On Thursday November 14, 2019 the Washington State Supreme Court ruled that Seattle’s First In Time rental law conforms to the state constitution. The law was passed in 2016 but has not been enforced pending legal challenges. While Pacific Legal Foundation (a nonprofit) has indicated that it will appeal the case to the US Supreme Court, landlords in Seattle would be wise to get educated on the implications of the law and begin complying immediately.
New Law Overview
Broadly, the legislation requires landlords to do the following:
- Post specific criteria that will be used in tenant selection whenever and wherever they advertise an open unit.
- Accept the first applicant who meets these criteria.
- Document the time and date an application is received.
- Grant additional time to complete the application upon request, to individuals who need it due to English language limitations or disabilities.
Know the law and how to comply
We have compiled resources we believe to be helpful in learning about the law and how to comply with it:
- Full text of the legislation. Note: Bundled with the First in Time (FIT) law is a requirement that “alternative sources of income” be accepted when evaluating whether an applicant meets income criteria.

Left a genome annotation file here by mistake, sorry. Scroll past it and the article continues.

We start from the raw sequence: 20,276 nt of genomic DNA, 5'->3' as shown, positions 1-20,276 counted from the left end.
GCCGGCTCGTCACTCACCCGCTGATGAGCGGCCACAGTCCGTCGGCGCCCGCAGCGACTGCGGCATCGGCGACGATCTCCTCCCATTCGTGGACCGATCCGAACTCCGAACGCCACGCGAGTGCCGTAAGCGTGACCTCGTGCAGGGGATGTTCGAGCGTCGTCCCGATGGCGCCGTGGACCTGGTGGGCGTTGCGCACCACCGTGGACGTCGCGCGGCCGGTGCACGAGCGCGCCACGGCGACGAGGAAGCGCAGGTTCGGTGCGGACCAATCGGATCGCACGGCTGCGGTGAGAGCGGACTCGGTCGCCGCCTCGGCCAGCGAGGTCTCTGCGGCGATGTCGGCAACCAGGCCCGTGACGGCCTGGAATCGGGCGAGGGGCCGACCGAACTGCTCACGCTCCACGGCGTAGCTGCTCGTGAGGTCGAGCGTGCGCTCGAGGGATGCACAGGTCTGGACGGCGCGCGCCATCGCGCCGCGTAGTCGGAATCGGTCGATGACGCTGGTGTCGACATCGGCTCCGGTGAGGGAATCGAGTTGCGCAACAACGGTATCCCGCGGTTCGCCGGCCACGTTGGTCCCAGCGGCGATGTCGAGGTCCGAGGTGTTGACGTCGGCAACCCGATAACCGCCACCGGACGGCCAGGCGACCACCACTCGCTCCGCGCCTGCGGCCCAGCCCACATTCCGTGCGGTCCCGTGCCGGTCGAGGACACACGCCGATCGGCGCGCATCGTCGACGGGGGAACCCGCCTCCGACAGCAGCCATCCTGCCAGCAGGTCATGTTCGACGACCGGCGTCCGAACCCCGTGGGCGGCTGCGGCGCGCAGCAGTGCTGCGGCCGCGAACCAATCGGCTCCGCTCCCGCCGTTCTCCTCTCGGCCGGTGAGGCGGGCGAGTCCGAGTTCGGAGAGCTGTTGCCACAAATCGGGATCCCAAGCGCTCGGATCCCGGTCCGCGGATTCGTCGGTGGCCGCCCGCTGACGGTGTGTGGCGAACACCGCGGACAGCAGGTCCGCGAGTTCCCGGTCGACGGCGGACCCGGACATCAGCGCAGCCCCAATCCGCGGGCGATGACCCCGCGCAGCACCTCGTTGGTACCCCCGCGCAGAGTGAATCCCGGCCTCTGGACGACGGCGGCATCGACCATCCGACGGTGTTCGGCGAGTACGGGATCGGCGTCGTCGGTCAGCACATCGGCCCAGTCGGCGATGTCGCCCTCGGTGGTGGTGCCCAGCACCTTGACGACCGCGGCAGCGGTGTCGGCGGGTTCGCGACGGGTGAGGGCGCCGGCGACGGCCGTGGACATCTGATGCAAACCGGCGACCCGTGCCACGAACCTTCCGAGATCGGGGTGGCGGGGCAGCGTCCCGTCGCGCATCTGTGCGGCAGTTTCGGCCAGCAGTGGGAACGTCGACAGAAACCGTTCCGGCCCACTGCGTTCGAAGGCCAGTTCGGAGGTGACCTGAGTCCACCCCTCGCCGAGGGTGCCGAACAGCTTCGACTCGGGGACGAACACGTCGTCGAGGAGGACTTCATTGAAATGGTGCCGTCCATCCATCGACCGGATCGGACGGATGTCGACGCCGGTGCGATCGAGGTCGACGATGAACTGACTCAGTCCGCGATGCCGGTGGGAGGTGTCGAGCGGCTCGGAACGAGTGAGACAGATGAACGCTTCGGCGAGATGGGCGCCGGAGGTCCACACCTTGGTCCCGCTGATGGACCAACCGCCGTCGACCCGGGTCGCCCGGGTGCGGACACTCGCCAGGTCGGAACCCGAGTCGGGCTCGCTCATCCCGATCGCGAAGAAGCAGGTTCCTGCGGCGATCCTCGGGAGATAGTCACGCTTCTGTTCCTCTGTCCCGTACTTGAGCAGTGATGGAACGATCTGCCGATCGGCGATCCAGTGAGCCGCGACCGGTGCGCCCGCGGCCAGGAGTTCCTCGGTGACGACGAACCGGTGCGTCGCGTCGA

- Washington Multifamily Housing Association’s “Seattle Landlord-Tenant Law Cheat Sheet”. Also outlined in this document are many other Seattle-specific rental laws that all landlords should know about.
- Rental Association of Washington discussion of the new law when it was first passed in 2016. RHAWA is an invaluable resource to landlords who need to keep abreast of constantly changing Seattle – and Washington – rental laws. Members receive discounted pricing on educational seminars, access to updated forms, as well as many other useful tools.
- Pacific Legal Foundation (PLF) article on the problems with the FIT law. PLF is a nonprofit which has represented those who have been suing the city of Seattle. Research Yim v. City of Seattle on the PLF website.
- Crosscut article:
- Seattle Times Articles:
- Seattle’s new ordinance cracks down on discrimination against renters, ends discounts tied to workplace. 8/8/16
Critically important in navigating Seattle’s First In Time rental law is the development of a screening criteria checklist. Read more about that and get a sample checklist here.
When in doubt, consult a legal professional. RocketLawyer is one good resource, offering the advice of staff attorneys as well as forms such as leases and eviction notices.
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